The headline of today’s front-page feature in the New York Times on the future of health care in this country, “This Election, a Stark Choice in Health Care,” is exactly right. The future of President Obama’s attempt to impose a government-run system on the country that will raise costs and intrude into the personal decisions of individuals is on the line in November. If the president is re-elected, ObamaCare will survive even if the Republicans win control of both houses of Congress. If Mitt Romney wins and the GOP takes the Congress, it is certain to be repealed.
That’s a rather straight-forward choice, but what is interesting about the article isn’t the editorializing in favor of the bill’s retention in what is ostensibly a news article, but the historical context in which the Times attempts to place this choice. As far as the paper is concerned, the Republicans are not playing by the unwritten rules of modern American politics that state that once liberals pass a major expansion of government power, conservatives are forever barred from rolling it back. That was the conceit behind the president’s decision to ram ObamaCare down the throat of a reluctant Congress and a disapproving American public. He believed that once passed, that would end the discussion for all time. But the funny thing about democracy is that the voters always get the last word and it is that, rather than the rule-braking Republicans, that is the president’s problem.
The Times comparison of ObamaCare to the passage of Social Security is no accident. Democrats believe that the election of Barack Obama meant they had carte blanche to change the country in much the same way that Franklin Roosevelt did after 1932. Indeed, Obama is seeking to duplicate FDR’s trick of winning a second term by running again against the man he replaced four years earlier. Yet even if George W. Bush is still unpopular (though not as unpopular as Herbert Hoover), Mitt Romney is not Alf Landon, the 1936 GOP nominee whose name the Times drags out of the dustbin of history in order to bolster the case for the retention of ObamaCare.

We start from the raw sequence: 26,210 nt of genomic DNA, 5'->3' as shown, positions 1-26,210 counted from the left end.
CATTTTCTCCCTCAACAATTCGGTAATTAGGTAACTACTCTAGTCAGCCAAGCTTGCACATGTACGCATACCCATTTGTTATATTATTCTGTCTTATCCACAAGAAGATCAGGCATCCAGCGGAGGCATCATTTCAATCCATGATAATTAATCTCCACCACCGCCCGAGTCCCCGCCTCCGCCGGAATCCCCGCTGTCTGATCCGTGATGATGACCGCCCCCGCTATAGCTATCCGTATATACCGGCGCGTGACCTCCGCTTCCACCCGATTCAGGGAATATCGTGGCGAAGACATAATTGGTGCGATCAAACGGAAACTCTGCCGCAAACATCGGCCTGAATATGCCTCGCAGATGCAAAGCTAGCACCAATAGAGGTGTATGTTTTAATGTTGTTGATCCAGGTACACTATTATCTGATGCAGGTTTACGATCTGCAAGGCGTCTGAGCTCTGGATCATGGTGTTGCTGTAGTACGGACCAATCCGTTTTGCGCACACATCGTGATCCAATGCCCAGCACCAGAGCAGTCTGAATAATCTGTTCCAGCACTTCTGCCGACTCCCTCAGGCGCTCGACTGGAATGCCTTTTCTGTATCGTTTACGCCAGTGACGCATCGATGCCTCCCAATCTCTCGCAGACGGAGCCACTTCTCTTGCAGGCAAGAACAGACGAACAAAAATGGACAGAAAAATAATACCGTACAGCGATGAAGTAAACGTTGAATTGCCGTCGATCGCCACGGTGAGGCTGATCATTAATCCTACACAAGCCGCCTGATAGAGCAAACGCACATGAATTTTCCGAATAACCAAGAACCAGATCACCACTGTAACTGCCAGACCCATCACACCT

While the Times frames the issue as one of mean cost-conscious Republicans seeking to take benefits away from the people, they largely ignore the fact that the majority of Americans have always opposed the bill and that the 2010 midterm election was as much a referendum on it as it was on the president and the Democratic majorities in the House and Senate.
Unlike Social Security, a measure that filled a gaping void in the needs of the vast majority of the electorate, ObamaCare attempts to fix a problem faced by a minority by transforming the health care system that, despite problems, largely works for most people. In doing so, it will aggrandize government, raise costs and, via the HHS Mandate, impinge on the religious freedom of many Americans.
That is why so many people are deeply anxious that ObamaCare be repealed. That may outrage the sensibilities of liberals who think conservatives must always accept as permanent any legislative defeat. The voters will decide the fate of both the president and his namesake. But whatever choice they make, it will be based on their beliefs about what is right for the country, not the unwritten rules of politics that liberals seek to enforce.